Isaac Hillel Hillman (3‑9A‑16)
As a young man he came to Brisbane from his home in Latvia. He worked as a plumber until he could pay for his fiancée to join him. They married here and spent the rest of their lives in Townsville. He was a very pious man and made arrangements for his body to be buried in this Jewish Cemetery. He died aged 96.
Walking to the end of this path walk around to the start of second path. Looking right, go to the seventh headstone, and you will see the large headstone of...
Rev. Jonas Myer Myers (3‑4‑17)
The good man was the Minister of the Brisbane Hebrew Congregation, serving here for 45 years and in Toowoomba and Adelaide for several years. He was, more than anyone else, responsible for the building of the Brisbane Synagogue in Margaret Street. It was started in 1885 and finished in 1886 and remains in full use. The Sepher Torah scroll, at the top of his monument, indicates that he was regarded as a particularly good person. It carries the words,
In everlasting memory
Lawrence, Lawrence and Loewe
These are the three monuments which were transferred here from Lang Park. They are in sandstone, which is not used much nowadays for monuments.
Loewe's headstone has a carved pitcher or urn, from which water is being poured. Persons who are descended from the Biblical clan of Levi are called 'Levites' and they had certain duties in the ancient temple in Jerusalem. One was the 'laving' (i.e. washing) of the hands of the 'Cohen' i.e. Priest, before the service, hence the above mentioned pitcher.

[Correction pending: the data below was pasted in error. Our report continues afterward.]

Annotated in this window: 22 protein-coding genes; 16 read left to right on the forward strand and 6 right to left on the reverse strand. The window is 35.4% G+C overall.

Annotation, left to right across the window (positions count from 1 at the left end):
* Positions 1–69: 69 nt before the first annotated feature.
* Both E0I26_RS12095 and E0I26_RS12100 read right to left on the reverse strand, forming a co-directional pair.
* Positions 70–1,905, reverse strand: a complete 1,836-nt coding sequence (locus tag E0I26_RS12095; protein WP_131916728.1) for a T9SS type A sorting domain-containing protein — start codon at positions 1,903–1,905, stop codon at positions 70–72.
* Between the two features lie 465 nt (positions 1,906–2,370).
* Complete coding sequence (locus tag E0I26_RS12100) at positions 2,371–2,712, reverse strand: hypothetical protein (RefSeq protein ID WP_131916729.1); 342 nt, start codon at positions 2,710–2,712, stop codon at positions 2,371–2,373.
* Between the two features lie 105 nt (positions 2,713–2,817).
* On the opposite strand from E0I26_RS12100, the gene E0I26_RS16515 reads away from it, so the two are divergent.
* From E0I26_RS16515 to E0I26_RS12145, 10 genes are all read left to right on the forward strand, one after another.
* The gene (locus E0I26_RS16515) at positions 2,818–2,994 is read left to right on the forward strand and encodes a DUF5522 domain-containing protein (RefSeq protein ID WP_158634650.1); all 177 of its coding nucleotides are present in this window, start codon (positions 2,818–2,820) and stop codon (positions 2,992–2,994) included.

There are many forms of the name 'Levy'. In this case, the name is 'Loewe'. Similarly, there are variants to the name of 'Cohen' and it will be seen that some who are identified as priests (see later notes) have other names such as Kangan, Konn, Kahn etc.
Alan Taylor (3‑13‑1A)
He was climbing the face of Mt Tibrogargan with two other University climbers. They were ascending without safety ropes. He fell to his death and the Jewish Community was deeply shocked at the loss of this fine young man.
Trooper Isaac Benjamen Lipstine (3‑13‑9/10)
This is a bronze plaque supplied by the War Graves Commission. Others are upright white marble headstones.
Phyliss Mary Peixetto
(The "x" in Peixetto is pronounced "z".)
She was a descendant of a man by that name, who led the entire Jewish Community of America. There is a well‑known painting in the Library of the US Congress, showing him with a Jewish delegation which was congratulating George Washington on his victory over the colonial power and assuring him of their loyalty.
Monty Bloom (3‑24‑3)
Henry Montague "Monty" Bloom served in the AIF in World War 1, as an engineer. He was also a skilled entertainer and organised concert parties in both First and Second World Wars to entertain the troops. He was decorated for his good services. He continued entertaining the wounded long after the Second World War.
Now walk around to the start of the third path. Looking LEFT the 23rd headstone from the start is that of…
Myer Kangan AO, MBE (3‑18‑1A)
Myer Kangan was decorated with the Order of Australia and made a member of the Order of the British Empire in recognition of his distinguished services to the Crown and to Industry. His headstone has the symbol of a Cohen, a descendant of the High Priest of the Temple in Biblical days.
Louis Paul Fingereth, M.B.E. (3‑18‑14)
On this headstone can be seen an example of the configuration of the hands of a Cohen (a male descendant of the family of Aaron, Moses' brother. Aaron was the first high priest, who already functioned during the Exodus). With his hands held in this manner, and his head covered by his prayer shawl, he is entitled to bless the Congregation.